Sometimes I ask myself if anything that I do makes any sense. What is my goal in life? Where do I go? What is the purpose of my existence?! Yesterday I had a lesson with Robert. He seems unable to remember to use articles in front of nouns, although we have practiced it for ages now. It is still: ‘I went to cinema to see film’. I have used all my language teacher tricks of trade: explanation, examples, drills, comparison, I pleaded with him and threatened him…. Nothing seems to work!
There is a good fifty percent chance that Robert is just at a particular stage in his interlanguage development and at some point he will overcome “the articles problem”. Interlanguage competence is an internalized representation of the regularities that learners discover in the linguistic data to which they are exposed. So long as learners continue to learn, this internal representation is changing and developing. Learners construct hypotheses about the new language and then test them against the data they receive. If the hypotheses turn out to be false, learners invent new ones and the hypothesis testing continues.
Interlanguage competence, thus, goes through many intermediate stages, such as underdifferentiation in the first phase, then reinterpretation, hypercorrection and analogy in the following stages. We can imagine that Robert, right now at the stage of underdifferentiation (ignoring the existence of articles), will start applying them in some cases (reinterpretation), and will go through a period of hypercorrection – he will insert articles everywhere, needed or not: Where is the book of the Anna? Finally, he will apply analogy, based on the English input texts and his article usage will become similar to that of a native speaker.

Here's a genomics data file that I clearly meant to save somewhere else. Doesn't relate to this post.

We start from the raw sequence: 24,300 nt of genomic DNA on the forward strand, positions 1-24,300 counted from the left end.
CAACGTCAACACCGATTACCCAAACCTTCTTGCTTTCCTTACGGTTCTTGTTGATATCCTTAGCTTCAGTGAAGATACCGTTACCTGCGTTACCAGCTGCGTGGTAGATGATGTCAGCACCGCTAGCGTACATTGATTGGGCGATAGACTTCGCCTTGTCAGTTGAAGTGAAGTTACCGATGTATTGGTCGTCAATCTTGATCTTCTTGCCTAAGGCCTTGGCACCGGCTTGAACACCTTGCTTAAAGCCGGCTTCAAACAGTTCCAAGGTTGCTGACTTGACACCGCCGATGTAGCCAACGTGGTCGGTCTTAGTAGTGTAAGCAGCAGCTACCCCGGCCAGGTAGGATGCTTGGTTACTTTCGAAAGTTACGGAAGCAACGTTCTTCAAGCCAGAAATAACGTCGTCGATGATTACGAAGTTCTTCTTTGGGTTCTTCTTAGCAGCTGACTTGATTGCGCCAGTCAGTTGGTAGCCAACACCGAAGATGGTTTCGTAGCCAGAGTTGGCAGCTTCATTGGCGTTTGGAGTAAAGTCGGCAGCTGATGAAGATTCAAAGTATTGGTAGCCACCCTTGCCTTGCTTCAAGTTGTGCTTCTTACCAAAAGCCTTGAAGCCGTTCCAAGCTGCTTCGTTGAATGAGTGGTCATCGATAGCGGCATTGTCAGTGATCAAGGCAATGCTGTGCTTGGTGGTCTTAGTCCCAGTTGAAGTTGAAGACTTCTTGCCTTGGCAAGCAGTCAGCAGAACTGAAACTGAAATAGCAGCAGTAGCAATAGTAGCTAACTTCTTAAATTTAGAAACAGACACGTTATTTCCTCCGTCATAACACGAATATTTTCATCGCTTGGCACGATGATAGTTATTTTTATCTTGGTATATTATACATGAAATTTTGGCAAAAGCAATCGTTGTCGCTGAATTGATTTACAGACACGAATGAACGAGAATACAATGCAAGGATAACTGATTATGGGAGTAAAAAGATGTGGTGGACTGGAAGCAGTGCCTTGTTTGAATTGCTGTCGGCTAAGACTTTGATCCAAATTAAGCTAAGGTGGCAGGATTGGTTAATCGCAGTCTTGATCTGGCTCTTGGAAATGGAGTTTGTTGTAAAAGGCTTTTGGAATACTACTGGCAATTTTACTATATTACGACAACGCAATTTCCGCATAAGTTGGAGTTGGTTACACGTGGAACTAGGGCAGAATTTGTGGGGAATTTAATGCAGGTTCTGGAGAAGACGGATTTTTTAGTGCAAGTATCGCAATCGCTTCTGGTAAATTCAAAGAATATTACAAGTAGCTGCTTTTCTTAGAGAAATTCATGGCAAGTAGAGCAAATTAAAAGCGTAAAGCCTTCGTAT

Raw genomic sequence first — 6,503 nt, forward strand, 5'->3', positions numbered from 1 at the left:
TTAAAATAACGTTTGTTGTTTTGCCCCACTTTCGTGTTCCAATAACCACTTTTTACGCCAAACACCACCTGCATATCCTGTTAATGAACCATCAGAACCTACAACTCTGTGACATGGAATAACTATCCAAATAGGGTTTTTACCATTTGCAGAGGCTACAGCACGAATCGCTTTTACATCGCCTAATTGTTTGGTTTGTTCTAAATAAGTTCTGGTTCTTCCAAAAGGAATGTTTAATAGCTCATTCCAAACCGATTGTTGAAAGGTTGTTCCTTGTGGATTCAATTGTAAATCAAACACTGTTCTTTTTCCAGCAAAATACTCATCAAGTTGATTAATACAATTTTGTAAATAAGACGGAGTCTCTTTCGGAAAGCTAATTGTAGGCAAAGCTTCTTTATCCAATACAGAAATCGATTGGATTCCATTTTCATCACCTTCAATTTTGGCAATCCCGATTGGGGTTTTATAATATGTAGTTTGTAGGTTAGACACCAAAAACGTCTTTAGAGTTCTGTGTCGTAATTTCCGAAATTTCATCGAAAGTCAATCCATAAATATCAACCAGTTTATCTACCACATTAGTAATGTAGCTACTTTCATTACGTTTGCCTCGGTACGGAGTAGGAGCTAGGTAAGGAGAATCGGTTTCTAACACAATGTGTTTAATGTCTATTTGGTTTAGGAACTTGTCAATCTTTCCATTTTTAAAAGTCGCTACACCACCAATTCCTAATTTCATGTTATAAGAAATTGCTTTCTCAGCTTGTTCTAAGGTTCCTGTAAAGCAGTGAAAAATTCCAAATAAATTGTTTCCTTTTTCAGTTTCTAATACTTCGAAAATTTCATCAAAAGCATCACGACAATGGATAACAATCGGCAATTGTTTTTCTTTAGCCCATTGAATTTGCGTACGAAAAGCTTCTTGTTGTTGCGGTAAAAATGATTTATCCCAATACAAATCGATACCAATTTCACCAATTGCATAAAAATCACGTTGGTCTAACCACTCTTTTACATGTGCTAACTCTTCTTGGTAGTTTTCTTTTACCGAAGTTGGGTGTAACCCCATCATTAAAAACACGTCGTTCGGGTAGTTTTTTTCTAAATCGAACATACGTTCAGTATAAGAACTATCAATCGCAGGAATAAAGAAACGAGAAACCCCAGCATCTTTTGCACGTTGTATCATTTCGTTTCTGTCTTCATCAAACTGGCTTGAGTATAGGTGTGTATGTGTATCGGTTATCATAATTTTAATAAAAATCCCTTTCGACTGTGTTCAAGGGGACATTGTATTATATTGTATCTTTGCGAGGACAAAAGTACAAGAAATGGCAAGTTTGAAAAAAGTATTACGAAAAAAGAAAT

Interlanguage in learners is a temporary phenomenon used during a restricted period of time and should lead to full language competence. There may occur a tendency, however, to change the intermediate competence into a permanent one. The incorrect rules of interlanguage do not retract even after the learner is provided with explanation and positive input, as well as drills and exercises. No matter how much input and no matter in what form the input is provided, the learner does not learn. This situation of ‘frozen competence’ is called fossilization, and is linked to lack of motivation, the moment the level of fluency needed for conversation on everyday basis is reached.
For those of you who despair that after ten years of studying you are still unable to form a decent grammatical construction, be frank to yourselves: Are you motivated enough? Maybe you think: Hey, I can communicate well enough, who needs that passato remoto anyway?! Well, good for you!
For those who would rather not give up just yet, I suggest you give yourselves time and do not take this upper intermediate class for the third time again! Dare to aim higher and sign in for that advanced level class. The appropriate use of Past Tense and Present Perfect will dawn on you at the least expected moment.